Loneliness. Confusion. Regret. These are emotions we rarely, if ever, associate with children. But, due to the age of social media and cyber bullying, it has become more of the norm. In Wonderstruck, based on the Brian Selznick novel of the same name, we are infused into the world of Ben and Rose. Two children, fifty year apart se on quests to find their parents and what they discover in the process is truly wondrous. For both young people, their inability to hear and communicate makes their quest in New York City dangerous and exciting.
Despite starring Oscar nominee Michelle Williams and Oscar winner Julianne Moore, the most fascinating aspect of this film was that is totally held down by its young stars Oakes Fegley, Jaden Michael and Millicent Simmonds.
Directed by Academy Award director Todd Haynes, you feel the characters and understand completely the world in which they exist. Just as in his 50’s drama Far From Heaven, Haynes is a master of genre in the sense that he makes the audience feel as thought what they are watching is being experienced in this century. when describing the source material, Haynes says, “The book works at the deepest level of evoking the imagination and allowing spaces to fill in the gaps yourself…The fact that it created dialogue between these two periods of time (1920’s and 1970’s) just begged to be turned into the language of cinema.
There are few things that make Wonderstruck compelling, fascinating and some of Todd Haynes finest work to date. It’s designed and received as a black and white story told as a silent film in the 20’s. Both young leads are deaf. One born into a world of silence and the other one deaf due to a lightning accident. Haynes went to great lengths to ensure that deafness was embedded in the film’s creative process by adding deaf actors as hearing characters in the film. A lot of them came from deaf theatre, brought their own experiences and points of view and during the silent era, deaf actors were employed all the time because they were so expressive.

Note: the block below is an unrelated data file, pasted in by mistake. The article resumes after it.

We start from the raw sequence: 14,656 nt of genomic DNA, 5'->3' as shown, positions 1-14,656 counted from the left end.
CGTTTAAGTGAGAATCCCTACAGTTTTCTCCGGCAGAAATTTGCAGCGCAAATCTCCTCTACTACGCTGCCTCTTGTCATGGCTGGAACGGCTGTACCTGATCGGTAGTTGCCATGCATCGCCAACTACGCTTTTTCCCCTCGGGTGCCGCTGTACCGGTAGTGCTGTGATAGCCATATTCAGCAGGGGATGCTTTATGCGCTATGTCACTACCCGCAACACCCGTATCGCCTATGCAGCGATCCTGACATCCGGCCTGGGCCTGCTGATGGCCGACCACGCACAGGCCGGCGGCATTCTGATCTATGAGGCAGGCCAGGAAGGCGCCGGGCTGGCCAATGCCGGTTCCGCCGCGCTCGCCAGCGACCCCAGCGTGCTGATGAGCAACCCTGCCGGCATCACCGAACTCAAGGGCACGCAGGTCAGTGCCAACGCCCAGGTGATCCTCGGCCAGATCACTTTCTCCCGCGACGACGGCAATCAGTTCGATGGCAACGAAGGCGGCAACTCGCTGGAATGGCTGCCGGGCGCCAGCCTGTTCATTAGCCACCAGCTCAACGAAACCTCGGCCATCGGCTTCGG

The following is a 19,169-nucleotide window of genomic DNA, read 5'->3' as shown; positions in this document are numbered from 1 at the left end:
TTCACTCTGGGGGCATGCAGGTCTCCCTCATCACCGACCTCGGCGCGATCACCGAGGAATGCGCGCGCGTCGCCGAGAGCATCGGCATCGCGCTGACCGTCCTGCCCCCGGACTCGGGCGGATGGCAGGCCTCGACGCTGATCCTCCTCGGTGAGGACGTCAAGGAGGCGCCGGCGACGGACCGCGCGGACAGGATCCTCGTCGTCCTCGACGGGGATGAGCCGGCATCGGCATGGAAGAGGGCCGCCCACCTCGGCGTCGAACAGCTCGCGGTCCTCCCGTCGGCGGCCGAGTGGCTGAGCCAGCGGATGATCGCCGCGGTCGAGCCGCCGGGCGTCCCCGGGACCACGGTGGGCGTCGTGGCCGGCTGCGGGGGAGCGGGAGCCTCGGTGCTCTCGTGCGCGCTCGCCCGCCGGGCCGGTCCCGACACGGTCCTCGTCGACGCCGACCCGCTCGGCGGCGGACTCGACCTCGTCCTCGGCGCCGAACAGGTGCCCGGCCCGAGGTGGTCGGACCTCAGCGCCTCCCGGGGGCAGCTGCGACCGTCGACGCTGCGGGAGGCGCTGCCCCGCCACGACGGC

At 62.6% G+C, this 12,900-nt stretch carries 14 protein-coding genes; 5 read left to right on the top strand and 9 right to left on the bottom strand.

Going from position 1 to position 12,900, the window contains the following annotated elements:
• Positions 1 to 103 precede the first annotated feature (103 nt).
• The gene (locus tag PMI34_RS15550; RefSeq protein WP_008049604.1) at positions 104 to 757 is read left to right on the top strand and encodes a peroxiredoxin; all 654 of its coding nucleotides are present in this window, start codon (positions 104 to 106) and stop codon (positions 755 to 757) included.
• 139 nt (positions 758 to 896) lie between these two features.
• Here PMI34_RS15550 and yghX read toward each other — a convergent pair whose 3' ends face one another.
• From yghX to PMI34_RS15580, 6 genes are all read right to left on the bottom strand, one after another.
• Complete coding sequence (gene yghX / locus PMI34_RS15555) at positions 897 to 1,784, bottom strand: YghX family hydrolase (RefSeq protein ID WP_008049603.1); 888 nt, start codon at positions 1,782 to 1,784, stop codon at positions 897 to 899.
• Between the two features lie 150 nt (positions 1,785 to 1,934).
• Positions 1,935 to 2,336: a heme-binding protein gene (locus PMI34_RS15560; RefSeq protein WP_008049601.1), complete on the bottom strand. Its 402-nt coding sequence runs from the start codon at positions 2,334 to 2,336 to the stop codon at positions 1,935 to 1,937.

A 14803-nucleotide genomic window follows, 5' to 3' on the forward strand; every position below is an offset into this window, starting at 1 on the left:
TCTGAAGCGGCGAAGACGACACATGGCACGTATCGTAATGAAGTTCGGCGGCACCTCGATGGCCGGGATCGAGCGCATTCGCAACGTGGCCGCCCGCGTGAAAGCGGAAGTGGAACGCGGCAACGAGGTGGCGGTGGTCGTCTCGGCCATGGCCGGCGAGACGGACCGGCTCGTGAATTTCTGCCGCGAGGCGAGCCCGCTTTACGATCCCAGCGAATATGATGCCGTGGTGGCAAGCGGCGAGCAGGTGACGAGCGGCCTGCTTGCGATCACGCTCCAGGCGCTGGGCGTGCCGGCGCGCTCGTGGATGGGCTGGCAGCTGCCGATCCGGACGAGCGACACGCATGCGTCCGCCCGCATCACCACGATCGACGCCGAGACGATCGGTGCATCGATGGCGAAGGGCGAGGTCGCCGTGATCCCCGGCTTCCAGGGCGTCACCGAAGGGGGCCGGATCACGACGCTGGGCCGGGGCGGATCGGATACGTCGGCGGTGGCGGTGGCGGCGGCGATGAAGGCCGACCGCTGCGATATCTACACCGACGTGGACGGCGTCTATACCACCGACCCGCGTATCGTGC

13-year-old Millicent Simmonds was cast as Rose in the silent film portion and had never been in front of a camera before. When I tell you, you can’t take your eyes off this young lady…I hardly exaggerate. She absolutely owns every moment on-screen with no dialogue. Her ability to evoke emotion with a gaze or with her body is an amazing sight to behold.
The friendship of Ben and Jaime (played to playful perfection by Oakes Fegley and Jaden Michael) will take you right back to finding your first best friend and all the complexity that comes along with that in a heartbeat. The fact that their skin tone is of a different hue ma
kes absolutely no difference. That’s the beauty of being a child and the beauty of these two young talented actors. You believe them every single second and your heart breaks right along with them when the friendship hits a snag.
The manner in which the story seamlessly weaves between the 20’s and the 70’s makes Wonderstruck one of the most unusual films I have seen to date. By the time the ending comes, I was flabbergasted at how it all finally tied together. It was like watching a life-size, fully animated jigsaw puzzle come to life.
I recently sat down with two of the young stars Oakes Fegley and Jaden Michael about their roles, playing deaf and shooting in NYC. Take a listen….
INTERVIEW WITH WONDERSTRUCK STARS OAKES FEGLEY AND JADEN MICHAEL
Wonderstruck, produced by Amazon Studios and Roadside Attractions, opens in select cities on October 20th and nationwide on November 10th.